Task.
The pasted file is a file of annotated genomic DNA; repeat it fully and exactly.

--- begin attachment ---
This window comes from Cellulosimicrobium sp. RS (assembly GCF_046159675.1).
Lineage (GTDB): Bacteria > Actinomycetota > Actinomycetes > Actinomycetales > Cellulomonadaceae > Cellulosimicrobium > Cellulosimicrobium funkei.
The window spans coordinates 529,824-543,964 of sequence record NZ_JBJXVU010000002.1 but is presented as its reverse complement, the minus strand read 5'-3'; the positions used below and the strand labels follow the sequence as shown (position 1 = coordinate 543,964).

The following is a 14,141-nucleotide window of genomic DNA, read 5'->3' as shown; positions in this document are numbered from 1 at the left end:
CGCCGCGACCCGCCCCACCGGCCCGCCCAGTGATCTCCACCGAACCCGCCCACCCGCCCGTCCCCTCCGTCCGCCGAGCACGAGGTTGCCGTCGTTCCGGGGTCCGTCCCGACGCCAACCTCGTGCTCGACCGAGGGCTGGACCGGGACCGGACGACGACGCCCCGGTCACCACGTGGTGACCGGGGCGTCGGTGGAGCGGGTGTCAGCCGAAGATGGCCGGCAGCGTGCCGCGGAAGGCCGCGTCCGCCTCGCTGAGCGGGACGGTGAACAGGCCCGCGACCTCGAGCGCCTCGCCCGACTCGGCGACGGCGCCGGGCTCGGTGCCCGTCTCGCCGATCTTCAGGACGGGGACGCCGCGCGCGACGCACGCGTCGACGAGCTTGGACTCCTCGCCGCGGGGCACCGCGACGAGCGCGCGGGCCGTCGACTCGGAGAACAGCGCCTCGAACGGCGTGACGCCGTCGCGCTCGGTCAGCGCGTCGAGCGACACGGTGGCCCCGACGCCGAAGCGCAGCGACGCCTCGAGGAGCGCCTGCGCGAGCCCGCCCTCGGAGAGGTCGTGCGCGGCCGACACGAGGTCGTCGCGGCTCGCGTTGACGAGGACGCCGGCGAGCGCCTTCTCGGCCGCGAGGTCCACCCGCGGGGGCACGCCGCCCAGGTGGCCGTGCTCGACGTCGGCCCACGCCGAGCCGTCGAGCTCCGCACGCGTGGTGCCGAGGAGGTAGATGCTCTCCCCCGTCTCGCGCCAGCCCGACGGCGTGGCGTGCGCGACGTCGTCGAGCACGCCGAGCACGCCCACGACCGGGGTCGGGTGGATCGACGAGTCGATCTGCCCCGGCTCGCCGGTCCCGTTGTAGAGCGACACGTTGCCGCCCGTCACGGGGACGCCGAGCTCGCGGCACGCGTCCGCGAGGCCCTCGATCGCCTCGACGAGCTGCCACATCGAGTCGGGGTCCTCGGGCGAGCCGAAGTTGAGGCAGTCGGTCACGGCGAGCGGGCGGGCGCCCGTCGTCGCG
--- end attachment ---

This window comes from Cellulosimicrobium sp. RS (assembly GCF_046159675.1).
Lineage (GTDB): Bacteria > Actinomycetota > Actinomycetes > Actinomycetales > Cellulomonadaceae > Cellulosimicrobium > Cellulosimicrobium funkei.
The window spans coordinates 529,824-543,964 of sequence record NZ_JBJXVU010000002.1 but is presented as its reverse complement, the minus strand read 5'-3'; the positions used below and the strand labels follow the sequence as shown (position 1 = coordinate 543,964).

The following is a 14,141-nucleotide window of genomic DNA, read 5'->3' as shown; positions in this document are numbered from 1 at the left end:
CGCCGCGACCCGCCCCACCGGCCCGCCCAGTGATCTCCACCGAACCCGCCCACCCGCCCGTCCCCTCCGTCCGCCGAGCACGAGGTTGCCGTCGTTCCGGGGTCCGTCCCGACGCCAACCTCGTGCTCGACCGAGGGCTGGACCGGGACCGGACGACGACGCCCCGGTCACCACGTGGTGACCGGGGCGTCGGTGGAGCGGGTGTCAGCCGAAGATGGCCGGCAGCGTGCCGCGGAAGGCCGCGTCCGCCTCGCTGAGCGGGACGGTGAACAGGCCCGCGACCTCGAGCGCCTCGCCCGACTCGGCGACGGCGCCGGGCTCGGTGCCCGTCTCGCCGATCTTCAGGACGGGGACGCCGCGCGCGACGCACGCGTCGACGAGCTTGGACTCCTCGCCGCGGGGCACCGCGACGAGCGCGCGGGCCGTCGACTCGGAGAACAGCGCCTCGAACGGCGTGACGCCGTCGCGCTCGGTCAGCGCGTCGAGCGACACGGTGGCCCCGACGCCGAAGCGCAGCGACGCCTCGAGGAGCGCCTGCGCGAGCCCGCCCTCGGAGAGGTCGTGCGCGGCCGACACGAGGTCGTCGCGGCTCGCGTTGACGAGGACGCCGGCGAGCGCCTTCTCGGCCGCGAGGTCCACCCGCGGGGGCACGCCGCCCAGGTGGCCGTGCTCGACGTCGGCCCACGCCGAGCCGTCGAGCTCCGCACGCGTGGTGCCGAGGAGGTAGATGCTCTCCCCCGTCTCGCGCCAGCCCGACGGCGTGGCGTGCGCGACGTCGTCGAGCACGCCGAGCACGCCCACGACCGGGGTCGGGTGGATCGACGAGTCGATCTGCCCCGGCTCGCCGGTCCCGTTGTAGAGCGACACGTTGCCGCCCGTCACGGGGACGCCGAGCTCGCGGCACGCGTCCGCGAGGCCCTCGATCGCCTCGACGAGCTGCCACATCGAGTCGGGGTCCTCGGGCGAGCCGAAGTTGAGGCAGTCGGTCACGGCGAGCGGGCGGGCGCCCGTCGTCGCG